The Department of Chemistry at the University of Illinois
Chemistry as a Major
Chemistry involves the study of the composition and properties of matter and the investigation of the laws that govern the combination of elements. Chemistry is both theoretical and applied; it plays a vital role in everyone's life, and yet, may be the most abstract of sciences. Chemists are scientists whose activities are as varied as pure research, product development, writing, administration, marketing, and teaching.
Chemists often specialize in one of the sub-fields of chemistry. Analytical chemists determine the structure, composition and nature of substances, and develop new analytical techniques. One area where analytical chemists are heavily involved is the identification of the types and amounts of pollutants in the environment. Organic chemists originally studied the chemistry of substances from living things, but this area of chemistry has been broadened to include the study of all compounds of carbon. Carbon, when combined with other elements, can form an incredible variety of substances; and a large number of modern commercial products, including plastics and other synthetic materials, have resulted from the organic chemist's work. Inorganic chemists study compounds of elements other than carbon. They may apply their knowledge in developing new substances, such as catalysts to lower the pollution in automobile exhaust and materials for use in solid state electronic components. Physical chemists study the role of energy transformations in reactions, and their work will be important in finding new and better energy sources.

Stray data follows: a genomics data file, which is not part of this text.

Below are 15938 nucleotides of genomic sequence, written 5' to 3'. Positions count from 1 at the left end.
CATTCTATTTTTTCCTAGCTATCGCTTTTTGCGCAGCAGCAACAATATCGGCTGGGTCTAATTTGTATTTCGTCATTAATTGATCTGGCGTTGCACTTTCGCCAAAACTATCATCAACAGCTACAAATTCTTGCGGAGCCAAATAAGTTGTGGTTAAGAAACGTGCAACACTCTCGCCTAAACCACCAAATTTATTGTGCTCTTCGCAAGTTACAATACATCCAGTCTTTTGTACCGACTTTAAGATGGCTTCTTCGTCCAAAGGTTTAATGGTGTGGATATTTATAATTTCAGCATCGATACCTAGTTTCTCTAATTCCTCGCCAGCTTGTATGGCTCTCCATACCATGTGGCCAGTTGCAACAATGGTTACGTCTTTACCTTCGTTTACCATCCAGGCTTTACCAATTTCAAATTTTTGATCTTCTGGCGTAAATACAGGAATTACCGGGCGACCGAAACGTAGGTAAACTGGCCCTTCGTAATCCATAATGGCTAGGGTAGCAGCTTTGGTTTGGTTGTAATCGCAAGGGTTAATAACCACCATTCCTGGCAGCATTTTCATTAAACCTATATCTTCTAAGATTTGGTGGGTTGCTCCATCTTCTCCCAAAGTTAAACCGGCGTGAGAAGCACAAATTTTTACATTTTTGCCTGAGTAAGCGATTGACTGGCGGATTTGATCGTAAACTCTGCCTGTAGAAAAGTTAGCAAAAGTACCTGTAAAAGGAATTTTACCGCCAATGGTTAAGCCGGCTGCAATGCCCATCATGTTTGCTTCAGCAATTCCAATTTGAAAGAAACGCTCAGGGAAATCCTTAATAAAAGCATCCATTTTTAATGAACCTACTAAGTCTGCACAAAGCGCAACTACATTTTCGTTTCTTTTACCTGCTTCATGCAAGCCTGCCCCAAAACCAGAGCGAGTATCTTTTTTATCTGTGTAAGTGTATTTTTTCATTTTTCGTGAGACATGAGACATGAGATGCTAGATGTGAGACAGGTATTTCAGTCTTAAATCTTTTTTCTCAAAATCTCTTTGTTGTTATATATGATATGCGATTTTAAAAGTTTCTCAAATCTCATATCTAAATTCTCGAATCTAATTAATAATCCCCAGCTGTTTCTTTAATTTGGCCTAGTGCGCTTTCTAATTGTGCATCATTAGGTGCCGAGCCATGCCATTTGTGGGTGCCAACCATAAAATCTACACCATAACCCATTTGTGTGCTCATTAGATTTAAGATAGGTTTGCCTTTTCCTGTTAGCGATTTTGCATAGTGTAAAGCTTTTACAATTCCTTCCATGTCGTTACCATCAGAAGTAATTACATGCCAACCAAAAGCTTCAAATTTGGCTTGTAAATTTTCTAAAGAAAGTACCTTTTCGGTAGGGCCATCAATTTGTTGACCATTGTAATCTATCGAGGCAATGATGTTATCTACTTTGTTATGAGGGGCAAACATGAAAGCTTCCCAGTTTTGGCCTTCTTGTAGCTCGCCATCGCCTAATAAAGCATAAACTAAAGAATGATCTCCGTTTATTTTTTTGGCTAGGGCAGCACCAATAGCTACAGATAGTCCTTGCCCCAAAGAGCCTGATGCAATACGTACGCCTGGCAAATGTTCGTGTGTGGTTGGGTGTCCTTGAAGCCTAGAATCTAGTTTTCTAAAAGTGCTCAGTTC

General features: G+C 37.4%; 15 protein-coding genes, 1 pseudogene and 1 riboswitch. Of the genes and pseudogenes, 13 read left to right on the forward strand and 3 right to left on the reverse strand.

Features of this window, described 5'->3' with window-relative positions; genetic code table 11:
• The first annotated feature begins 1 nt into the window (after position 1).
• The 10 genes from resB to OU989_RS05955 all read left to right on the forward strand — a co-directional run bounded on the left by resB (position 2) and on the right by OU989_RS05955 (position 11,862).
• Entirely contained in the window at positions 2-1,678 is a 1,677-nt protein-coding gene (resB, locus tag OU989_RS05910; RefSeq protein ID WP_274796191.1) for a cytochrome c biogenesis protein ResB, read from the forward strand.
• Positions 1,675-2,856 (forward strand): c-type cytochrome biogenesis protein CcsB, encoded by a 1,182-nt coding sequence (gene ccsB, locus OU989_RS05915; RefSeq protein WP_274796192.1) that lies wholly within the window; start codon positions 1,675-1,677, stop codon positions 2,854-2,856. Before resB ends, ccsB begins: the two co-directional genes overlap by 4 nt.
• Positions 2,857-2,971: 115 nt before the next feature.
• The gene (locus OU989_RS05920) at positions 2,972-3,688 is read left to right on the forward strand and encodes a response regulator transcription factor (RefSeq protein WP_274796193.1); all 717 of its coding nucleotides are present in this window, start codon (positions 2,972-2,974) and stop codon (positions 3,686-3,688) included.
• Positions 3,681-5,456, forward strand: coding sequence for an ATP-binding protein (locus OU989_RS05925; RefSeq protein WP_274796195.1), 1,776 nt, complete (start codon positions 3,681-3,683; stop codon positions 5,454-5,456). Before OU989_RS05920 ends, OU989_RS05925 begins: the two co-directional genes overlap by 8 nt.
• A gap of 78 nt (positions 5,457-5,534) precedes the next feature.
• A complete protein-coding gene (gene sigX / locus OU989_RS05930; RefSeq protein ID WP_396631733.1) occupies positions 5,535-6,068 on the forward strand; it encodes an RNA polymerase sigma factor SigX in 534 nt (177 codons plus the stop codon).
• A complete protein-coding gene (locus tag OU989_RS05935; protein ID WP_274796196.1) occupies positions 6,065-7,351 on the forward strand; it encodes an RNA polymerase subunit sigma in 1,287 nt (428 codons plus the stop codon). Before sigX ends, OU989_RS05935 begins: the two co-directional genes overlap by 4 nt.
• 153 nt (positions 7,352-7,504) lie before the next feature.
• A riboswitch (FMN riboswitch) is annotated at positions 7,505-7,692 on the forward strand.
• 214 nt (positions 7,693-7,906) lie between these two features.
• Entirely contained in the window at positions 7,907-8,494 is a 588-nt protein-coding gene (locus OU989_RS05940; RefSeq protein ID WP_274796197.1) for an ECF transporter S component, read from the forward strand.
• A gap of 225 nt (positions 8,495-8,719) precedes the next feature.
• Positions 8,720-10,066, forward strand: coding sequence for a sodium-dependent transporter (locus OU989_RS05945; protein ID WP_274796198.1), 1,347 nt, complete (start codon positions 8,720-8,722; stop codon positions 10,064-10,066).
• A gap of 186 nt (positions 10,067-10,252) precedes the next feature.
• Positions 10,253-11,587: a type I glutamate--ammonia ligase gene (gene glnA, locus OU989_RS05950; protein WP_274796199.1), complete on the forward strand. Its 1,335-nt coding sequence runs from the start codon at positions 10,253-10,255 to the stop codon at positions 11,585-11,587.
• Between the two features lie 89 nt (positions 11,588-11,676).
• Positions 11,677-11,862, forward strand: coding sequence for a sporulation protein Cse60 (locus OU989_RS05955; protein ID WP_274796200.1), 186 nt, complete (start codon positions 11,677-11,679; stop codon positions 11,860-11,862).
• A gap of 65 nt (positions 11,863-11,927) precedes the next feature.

Although chemists usually specialize in one of these main branches of study, they often further limit their activities by specializing in an approach, product, or process; the accumulated knowledge about chemicals and their uses has become so immense that it is impossible for a single person to master the entire discipline. All chemists, whether engaged in research, development, or theory, share a common core of knowledge and methodology. Each specialist must know something about the other branches of chemistry and how his/her interests relate to them. Consequently, the purpose of the undergraduate education is to provide students with a basic understanding of chemistry -- its theories, its knowledge, methods, and applications; some students, however, begin their specialization at the undergraduate level.